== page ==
Regular exercise is good for us. But as well as contributing to overall well-being and mental positivity – exercising can actively reduce our risk of specific illnesses.
New research suggests that men who keep active could cut their risk of prostate cancer in half.
Good news. And the best news is that ‘exercise’ doesn’t even have to mean going to the gym or being yelled at by your personal trainer until you want to puke.
The experts say exercise can include gardening or walking – and it has a ‘far larger’ protective effect than previously thought.
The research team, funded by the World Cancer Research Fund (WCRF) and Cancer Research UK, measured the physical activity among 79,148 men who have prostate cancer and 61,106 who didn’t.
They looked at variations in a person’s DNA sequence – relating to how active they are, rather than just relying on what they say about their lifestyles.
The study found that men who were the most active had a 51% reduced risk of prostate cancer, compared with those who were the least active.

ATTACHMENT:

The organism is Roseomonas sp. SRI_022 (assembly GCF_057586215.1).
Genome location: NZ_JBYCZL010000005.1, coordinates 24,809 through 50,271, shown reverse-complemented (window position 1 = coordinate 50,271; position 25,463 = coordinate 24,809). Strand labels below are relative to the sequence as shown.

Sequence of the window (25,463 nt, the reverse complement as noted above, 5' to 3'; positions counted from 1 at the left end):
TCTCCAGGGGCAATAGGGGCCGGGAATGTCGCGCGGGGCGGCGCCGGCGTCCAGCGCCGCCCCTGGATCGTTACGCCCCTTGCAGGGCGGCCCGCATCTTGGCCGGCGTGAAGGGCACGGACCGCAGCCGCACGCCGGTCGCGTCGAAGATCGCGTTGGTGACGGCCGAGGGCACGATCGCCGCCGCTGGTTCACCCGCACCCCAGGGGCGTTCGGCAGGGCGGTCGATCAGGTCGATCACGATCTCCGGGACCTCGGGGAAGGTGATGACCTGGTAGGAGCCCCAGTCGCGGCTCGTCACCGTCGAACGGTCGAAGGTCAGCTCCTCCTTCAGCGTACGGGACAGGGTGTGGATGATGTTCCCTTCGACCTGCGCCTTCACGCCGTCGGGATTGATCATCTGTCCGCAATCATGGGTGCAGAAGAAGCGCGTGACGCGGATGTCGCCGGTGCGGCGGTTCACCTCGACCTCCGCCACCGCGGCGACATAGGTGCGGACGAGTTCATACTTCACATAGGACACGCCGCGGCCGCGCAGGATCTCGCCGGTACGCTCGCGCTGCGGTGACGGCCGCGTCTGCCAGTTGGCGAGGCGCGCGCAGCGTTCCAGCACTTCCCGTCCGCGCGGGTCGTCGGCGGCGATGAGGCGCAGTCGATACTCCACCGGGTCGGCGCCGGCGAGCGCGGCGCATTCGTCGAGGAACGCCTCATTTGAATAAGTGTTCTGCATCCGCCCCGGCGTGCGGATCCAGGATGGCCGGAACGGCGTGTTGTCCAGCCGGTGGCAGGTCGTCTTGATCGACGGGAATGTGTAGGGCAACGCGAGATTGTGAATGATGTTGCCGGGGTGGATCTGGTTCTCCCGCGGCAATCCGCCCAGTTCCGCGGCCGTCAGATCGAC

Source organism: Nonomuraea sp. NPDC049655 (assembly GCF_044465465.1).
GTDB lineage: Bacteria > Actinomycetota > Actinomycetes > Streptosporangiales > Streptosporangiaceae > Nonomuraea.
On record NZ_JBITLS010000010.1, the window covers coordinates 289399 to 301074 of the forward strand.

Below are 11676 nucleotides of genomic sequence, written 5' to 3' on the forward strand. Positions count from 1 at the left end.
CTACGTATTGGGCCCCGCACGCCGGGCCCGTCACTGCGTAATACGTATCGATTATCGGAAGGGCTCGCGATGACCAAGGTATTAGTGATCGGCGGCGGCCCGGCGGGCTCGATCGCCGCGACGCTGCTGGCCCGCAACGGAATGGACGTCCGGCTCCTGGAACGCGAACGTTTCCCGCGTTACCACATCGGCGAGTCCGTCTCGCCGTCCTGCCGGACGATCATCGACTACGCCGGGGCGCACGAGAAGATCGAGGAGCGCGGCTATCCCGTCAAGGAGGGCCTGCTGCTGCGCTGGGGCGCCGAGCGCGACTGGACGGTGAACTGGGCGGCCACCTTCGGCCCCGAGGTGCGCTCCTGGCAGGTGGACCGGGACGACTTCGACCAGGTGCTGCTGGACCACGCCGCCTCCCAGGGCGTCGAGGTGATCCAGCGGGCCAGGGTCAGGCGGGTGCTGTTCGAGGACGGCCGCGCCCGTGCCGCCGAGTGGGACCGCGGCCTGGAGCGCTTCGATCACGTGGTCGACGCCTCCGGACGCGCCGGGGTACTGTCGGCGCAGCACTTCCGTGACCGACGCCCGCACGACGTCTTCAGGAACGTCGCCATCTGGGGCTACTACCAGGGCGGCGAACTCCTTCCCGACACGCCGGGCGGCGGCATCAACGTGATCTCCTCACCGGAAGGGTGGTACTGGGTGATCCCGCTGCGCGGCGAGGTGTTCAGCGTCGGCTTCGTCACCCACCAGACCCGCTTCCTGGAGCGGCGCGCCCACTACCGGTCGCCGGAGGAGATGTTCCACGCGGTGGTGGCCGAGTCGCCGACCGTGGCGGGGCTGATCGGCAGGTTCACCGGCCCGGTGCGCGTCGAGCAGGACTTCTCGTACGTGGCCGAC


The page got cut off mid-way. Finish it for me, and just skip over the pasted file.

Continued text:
‘Most of these men in this study were aged over 50 and we can assume they were not all marathon runners,’ explains study author and senior lecturer at Bristol Medical School Dr Sarah Lewis.
‘Our findings suggest that the more active you are, the better. We would recommend that men are as physically active as they can be.
‘Our evidence suggests being active will be beneficial in terms of their prostate cancer risk. But it doesn’t have to be vigorous activity or playing team sports, you just have to move about.
‘Being active could be things such as gardening, walking or other activities that you can build into your daily routine.
Dr Lewis says that although the study looked at particular genes relating to exercise, the effect of the genes themselves on prostate cancer risk was small. This suggests that it is being physically active that is leading to the huge benefits seen in reducing the risk of prostate cancer.
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